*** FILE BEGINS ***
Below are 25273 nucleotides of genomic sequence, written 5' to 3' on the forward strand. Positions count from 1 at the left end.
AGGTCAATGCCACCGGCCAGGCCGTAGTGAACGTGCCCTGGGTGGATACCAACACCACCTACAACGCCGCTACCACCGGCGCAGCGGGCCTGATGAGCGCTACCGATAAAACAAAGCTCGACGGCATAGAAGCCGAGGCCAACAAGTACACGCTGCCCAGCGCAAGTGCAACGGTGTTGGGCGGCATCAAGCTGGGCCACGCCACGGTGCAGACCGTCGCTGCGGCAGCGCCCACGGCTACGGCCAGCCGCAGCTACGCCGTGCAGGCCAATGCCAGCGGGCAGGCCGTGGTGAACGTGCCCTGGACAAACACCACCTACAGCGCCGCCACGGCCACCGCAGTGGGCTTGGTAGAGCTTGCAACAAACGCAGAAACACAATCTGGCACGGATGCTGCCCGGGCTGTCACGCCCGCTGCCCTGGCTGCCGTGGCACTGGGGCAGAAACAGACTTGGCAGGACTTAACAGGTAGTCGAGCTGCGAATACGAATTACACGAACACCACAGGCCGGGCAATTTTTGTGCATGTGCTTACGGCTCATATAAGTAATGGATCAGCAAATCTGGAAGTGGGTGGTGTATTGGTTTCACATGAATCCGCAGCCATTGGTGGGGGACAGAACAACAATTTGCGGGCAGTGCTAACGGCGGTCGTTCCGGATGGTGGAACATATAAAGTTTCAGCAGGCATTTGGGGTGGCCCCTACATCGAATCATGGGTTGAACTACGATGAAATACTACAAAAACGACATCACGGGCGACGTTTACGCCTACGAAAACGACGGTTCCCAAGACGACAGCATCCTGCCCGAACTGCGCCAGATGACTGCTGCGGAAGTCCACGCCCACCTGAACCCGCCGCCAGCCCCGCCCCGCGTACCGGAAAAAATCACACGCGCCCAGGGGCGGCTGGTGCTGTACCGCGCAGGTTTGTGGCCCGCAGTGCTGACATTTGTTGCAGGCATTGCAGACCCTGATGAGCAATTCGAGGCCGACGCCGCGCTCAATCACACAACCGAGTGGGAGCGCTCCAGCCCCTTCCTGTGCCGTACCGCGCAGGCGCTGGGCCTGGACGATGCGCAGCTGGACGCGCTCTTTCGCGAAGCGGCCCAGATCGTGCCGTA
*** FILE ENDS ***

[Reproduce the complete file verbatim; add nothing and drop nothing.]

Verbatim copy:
Below are 25273 nucleotides of genomic sequence, written 5' to 3' on the forward strand. Positions count from 1 at the left end.
AGGTCAATGCCACCGGCCAGGCCGTAGTGAACGTGCCCTGGGTGGATACCAACACCACCTACAACGCCGCTACCACCGGCGCAGCGGGCCTGATGAGCGCTACCGATAAAACAAAGCTCGACGGCATAGAAGCCGAGGCCAACAAGTACACGCTGCCCAGCGCAAGTGCAACGGTGTTGGGCGGCATCAAGCTGGGCCACGCCACGGTGCAGACCGTCGCTGCGGCAGCGCCCACGGCTACGGCCAGCCGCAGCTACGCCGTGCAGGCCAATGCCAGCGGGCAGGCCGTGGTGAACGTGCCCTGGACAAACACCACCTACAGCGCCGCCACGGCCACCGCAGTGGGCTTGGTAGAGCTTGCAACAAACGCAGAAACACAATCTGGCACGGATGCTGCCCGGGCTGTCACGCCCGCTGCCCTGGCTGCCGTGGCACTGGGGCAGAAACAGACTTGGCAGGACTTAACAGGTAGTCGAGCTGCGAATACGAATTACACGAACACCACAGGCCGGGCAATTTTTGTGCATGTGCTTACGGCTCATATAAGTAATGGATCAGCAAATCTGGAAGTGGGTGGTGTATTGGTTTCACATGAATCCGCAGCCATTGGTGGGGGACAGAACAACAATTTGCGGGCAGTGCTAACGGCGGTCGTTCCGGATGGTGGAACATATAAAGTTTCAGCAGGCATTTGGGGTGGCCCCTACATCGAATCATGGGTTGAACTACGATGAAATACTACAAAAACGACATCACGGGCGACGTTTACGCCTACGAAAACGACGGTTCCCAAGACGACAGCATCCTGCCCGAACTGCGCCAGATGACTGCTGCGGAAGTCCACGCCCACCTGAACCCGCCGCCAGCCCCGCCCCGCGTACCGGAAAAAATCACACGCGCCCAGGGGCGGCTGGTGCTGTACCGCGCAGGTTTGTGGCCCGCAGTGCTGACATTTGTTGCAGGCATTGCAGACCCTGATGAGCAATTCGAGGCCGACGCCGCGCTCAATCACACAACCGAGTGGGAGCGCTCCAGCCCCTTCCTGTGCCGTACCGCGCAGGCGCTGGGCCTGGACGATGCGCAGCTGGACGCGCTCTTTCGCGAAGCGGCCCAGATCGTGCCGTA